The redistribution of some of the money collected by the allegedly bogus Superstorm Sandy Relief Fund to legitimate charities, couldn't have come at a better time for the Food Bank of Monmouth and Ocean Counties. The foodbank has received a total of $75-thousand dollars since April under less than ideal circumstances.

Carlos Rodriguez, Foodbank Executive Director (Rosetta Key Townsquare Media NJ)

"So it's ashame the way that it came to be but I feel very happy that the checks, thebalances, that are in place, they worked," said Food Bank Executive Director Carlos Rodriguez. "The money is re-routed to where donors wanted it to go in the first place."

Rodriguez said they're receiving the funds just as schools are getting read to let children out for summer recess and parents will have to provide additional meals. However, that dwarfs the additional 4,000 families they've taken on as a result of Superstorm Sandy.

"You know, we'll be spending no less than half a million dollars to make sure that we bring in food and get it to the hands of families that were directly impacted by sandy," said Rodriguez. "Before the storm, we were already serving 127,000 people."

According a press released from Acting State Attorney General John J. Hoffman, they wanted to insure the $325,000 collected by the now defunct allegedly fraudulent charity the Hurricane Sandy Relief Foundation (HSRF), went specifically to legitimate Sandy relief efforts.

"Habitat for Humanity of Monmouth County will receive $75,000. The funds will be used to construct homes for three low- to moderate-income families, one in Sea Bright and two in Union Beach, whose homes were destroyed by Superstorm Sandy."

"We are bringing closure to the many well-intentioned and generous donors who gave to this allegedly fraudulent charity, and bringing genuine relief to low-income families whose homes were damaged or destroyed by Sandy," Hoffman said.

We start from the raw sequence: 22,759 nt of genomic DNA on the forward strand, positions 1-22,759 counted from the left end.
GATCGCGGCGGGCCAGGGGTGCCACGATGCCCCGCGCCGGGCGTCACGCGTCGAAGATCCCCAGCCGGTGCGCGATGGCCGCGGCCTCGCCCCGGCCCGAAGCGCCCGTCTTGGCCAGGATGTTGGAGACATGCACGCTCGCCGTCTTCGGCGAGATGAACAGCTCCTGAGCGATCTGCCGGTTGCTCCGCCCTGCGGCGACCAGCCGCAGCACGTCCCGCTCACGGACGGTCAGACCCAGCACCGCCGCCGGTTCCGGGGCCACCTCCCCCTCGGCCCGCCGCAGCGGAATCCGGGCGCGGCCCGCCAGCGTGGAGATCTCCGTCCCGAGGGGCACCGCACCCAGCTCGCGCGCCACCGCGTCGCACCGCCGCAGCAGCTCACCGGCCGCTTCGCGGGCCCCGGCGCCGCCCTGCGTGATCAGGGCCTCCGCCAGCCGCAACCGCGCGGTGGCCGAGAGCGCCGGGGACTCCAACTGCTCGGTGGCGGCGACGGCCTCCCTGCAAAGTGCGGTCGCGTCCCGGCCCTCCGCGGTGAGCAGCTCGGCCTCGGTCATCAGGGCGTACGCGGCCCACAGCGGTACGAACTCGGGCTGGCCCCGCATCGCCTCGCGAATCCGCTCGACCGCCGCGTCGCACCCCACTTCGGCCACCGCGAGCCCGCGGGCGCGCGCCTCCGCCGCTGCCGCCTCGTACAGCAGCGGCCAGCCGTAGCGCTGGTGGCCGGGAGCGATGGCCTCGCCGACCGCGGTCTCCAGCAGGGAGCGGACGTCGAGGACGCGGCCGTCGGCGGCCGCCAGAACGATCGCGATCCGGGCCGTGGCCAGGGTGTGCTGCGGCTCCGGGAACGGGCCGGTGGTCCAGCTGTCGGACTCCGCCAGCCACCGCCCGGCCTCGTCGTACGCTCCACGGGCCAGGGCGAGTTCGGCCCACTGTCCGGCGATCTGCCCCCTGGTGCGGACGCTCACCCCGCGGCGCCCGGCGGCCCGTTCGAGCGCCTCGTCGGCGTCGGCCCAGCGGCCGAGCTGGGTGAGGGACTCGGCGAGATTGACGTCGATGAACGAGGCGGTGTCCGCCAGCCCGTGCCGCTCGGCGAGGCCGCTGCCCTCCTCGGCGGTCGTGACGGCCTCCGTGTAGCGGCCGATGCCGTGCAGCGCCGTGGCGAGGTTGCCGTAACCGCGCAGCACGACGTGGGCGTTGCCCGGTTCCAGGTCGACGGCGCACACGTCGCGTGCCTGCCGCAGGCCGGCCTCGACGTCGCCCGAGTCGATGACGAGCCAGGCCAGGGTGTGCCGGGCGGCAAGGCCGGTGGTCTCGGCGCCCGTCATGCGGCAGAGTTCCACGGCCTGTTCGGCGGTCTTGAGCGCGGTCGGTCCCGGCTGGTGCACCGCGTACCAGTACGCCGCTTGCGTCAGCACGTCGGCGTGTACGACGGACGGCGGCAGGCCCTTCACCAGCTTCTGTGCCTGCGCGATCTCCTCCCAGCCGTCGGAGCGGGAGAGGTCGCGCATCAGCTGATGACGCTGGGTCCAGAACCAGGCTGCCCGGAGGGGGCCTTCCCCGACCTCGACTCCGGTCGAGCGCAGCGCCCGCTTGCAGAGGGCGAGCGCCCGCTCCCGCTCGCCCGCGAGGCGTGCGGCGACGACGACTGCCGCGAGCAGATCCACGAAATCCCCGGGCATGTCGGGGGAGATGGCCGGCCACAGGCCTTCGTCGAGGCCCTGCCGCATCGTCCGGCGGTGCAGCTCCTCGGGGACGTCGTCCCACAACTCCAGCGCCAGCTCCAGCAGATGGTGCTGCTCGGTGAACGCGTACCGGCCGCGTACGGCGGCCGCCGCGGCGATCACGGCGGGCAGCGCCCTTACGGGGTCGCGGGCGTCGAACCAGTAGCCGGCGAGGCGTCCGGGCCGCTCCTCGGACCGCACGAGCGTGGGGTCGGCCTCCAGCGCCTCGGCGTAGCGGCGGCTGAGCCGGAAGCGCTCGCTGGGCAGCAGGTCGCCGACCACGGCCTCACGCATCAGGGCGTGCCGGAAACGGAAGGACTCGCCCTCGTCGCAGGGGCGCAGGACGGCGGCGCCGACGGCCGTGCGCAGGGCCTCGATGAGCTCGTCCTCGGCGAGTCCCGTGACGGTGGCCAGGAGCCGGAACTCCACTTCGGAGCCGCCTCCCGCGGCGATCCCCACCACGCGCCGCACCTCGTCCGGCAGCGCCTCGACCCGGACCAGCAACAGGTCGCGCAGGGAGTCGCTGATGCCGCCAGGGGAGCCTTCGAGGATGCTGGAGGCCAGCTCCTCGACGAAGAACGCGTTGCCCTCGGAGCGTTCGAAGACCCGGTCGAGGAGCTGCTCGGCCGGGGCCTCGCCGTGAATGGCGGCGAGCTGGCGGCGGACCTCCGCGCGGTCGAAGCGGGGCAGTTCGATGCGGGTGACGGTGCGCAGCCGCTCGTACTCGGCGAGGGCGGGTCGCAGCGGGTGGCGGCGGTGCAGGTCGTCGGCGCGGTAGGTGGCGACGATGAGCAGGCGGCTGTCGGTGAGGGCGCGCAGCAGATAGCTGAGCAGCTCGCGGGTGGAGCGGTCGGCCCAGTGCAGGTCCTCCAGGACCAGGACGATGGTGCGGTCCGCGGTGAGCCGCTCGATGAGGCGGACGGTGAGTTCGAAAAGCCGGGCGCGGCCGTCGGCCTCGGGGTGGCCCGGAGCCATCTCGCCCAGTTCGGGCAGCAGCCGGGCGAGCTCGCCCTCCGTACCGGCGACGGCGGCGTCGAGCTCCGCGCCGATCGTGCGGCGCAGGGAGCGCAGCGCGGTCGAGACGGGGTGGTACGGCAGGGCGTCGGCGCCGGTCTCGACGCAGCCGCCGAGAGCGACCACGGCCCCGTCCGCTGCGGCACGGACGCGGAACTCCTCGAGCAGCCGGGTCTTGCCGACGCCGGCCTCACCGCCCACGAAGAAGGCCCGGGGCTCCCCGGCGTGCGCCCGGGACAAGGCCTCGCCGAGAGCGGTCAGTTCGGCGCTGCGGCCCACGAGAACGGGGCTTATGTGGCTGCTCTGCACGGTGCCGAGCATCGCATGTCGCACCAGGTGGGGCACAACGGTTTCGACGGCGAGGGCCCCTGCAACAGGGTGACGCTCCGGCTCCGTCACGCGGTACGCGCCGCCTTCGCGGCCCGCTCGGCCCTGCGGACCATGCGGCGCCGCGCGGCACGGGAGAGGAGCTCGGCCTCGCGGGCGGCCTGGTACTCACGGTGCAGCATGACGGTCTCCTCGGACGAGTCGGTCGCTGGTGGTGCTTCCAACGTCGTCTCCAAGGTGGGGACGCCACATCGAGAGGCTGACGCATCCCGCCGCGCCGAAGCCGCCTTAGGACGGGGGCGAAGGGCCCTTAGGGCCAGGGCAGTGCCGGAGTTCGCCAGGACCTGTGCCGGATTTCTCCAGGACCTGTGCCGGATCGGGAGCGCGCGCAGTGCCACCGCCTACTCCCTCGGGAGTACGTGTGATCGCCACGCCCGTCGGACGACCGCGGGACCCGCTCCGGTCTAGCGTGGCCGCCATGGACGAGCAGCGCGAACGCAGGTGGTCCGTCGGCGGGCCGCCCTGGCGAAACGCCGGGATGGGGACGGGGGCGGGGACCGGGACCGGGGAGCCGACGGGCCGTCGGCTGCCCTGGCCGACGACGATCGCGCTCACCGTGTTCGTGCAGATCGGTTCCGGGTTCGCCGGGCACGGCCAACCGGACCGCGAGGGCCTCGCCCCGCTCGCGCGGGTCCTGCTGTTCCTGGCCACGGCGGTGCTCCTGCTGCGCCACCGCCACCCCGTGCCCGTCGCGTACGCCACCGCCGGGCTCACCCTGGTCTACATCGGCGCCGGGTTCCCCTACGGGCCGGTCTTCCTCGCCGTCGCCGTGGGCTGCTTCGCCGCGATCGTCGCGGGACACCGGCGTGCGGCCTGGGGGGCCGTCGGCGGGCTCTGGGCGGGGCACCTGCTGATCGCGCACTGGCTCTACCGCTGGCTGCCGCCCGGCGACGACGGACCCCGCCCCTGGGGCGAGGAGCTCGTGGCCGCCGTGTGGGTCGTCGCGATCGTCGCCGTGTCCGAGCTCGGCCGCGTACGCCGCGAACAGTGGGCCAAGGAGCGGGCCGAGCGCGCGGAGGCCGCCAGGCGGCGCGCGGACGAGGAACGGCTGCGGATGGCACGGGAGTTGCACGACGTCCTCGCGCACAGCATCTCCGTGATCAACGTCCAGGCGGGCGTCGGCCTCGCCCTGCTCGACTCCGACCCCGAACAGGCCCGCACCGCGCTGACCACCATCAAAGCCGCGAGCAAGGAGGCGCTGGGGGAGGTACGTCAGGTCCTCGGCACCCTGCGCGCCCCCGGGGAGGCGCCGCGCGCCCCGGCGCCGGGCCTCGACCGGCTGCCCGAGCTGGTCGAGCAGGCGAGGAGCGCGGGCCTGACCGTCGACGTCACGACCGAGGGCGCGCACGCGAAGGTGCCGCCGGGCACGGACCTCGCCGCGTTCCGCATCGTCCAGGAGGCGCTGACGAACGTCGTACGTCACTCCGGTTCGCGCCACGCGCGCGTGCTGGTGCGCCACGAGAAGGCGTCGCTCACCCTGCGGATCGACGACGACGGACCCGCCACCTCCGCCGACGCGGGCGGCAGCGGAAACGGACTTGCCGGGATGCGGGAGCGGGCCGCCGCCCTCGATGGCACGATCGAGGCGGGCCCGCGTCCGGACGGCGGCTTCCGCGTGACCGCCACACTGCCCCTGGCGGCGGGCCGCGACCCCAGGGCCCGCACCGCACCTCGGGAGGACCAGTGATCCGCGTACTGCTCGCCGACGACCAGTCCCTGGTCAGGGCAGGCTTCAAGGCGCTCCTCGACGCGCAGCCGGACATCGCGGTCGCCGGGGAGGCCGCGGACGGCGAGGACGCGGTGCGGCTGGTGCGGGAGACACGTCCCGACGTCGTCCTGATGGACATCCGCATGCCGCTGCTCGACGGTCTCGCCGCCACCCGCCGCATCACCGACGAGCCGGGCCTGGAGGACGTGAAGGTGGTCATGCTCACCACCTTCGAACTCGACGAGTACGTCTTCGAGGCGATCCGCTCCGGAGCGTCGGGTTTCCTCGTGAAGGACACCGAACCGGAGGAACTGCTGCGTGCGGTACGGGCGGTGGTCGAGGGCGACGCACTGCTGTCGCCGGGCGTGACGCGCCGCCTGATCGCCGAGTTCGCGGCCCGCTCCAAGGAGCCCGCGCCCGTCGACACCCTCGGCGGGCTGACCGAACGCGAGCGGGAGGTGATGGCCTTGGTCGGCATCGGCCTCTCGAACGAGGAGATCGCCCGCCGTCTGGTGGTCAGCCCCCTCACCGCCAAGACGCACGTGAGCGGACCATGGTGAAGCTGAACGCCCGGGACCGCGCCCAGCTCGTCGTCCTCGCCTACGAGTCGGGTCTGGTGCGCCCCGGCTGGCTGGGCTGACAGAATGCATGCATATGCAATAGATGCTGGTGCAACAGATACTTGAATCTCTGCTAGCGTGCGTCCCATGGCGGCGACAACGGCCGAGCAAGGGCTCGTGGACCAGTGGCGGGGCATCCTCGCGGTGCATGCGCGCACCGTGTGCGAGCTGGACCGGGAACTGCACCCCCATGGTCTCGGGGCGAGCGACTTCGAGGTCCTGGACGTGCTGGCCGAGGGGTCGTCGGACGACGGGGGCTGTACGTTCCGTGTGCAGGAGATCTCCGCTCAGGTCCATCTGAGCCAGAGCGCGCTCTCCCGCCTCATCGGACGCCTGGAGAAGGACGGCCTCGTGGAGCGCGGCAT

Advice for Consumers:

The Division of Consumer Affairs encourages New Jersey consumers to learn as much as possible about any charity before deciding to make a donation. Consumers should:

  • Find out whether the charity is registered in New Jersey, or is exempt from having to register. (Certain religious and educational organizations, and charities whose annual income includes less than $10,000 in public contributions and fundraising, are exempt from having to register with the State.)
  • Find out how much the charity spent during recent fiscal years on program costs, management costs, and fundraising.
  • Learn about the charity's stated mission.

Consumers may obtain information about a charity in several ways. They can ask the charity itself (reputable charities encourage you to do so), or visit the charity's website.

Consumers can also obtain this information from the New Jersey Division of Consumer Affairs. Visit the Division's Charities Registration page; call the Division's Charities Hotline at 973-504-6215 during regular business hours; or use the Division's free "New Jersey Charity Search" smartphone app.

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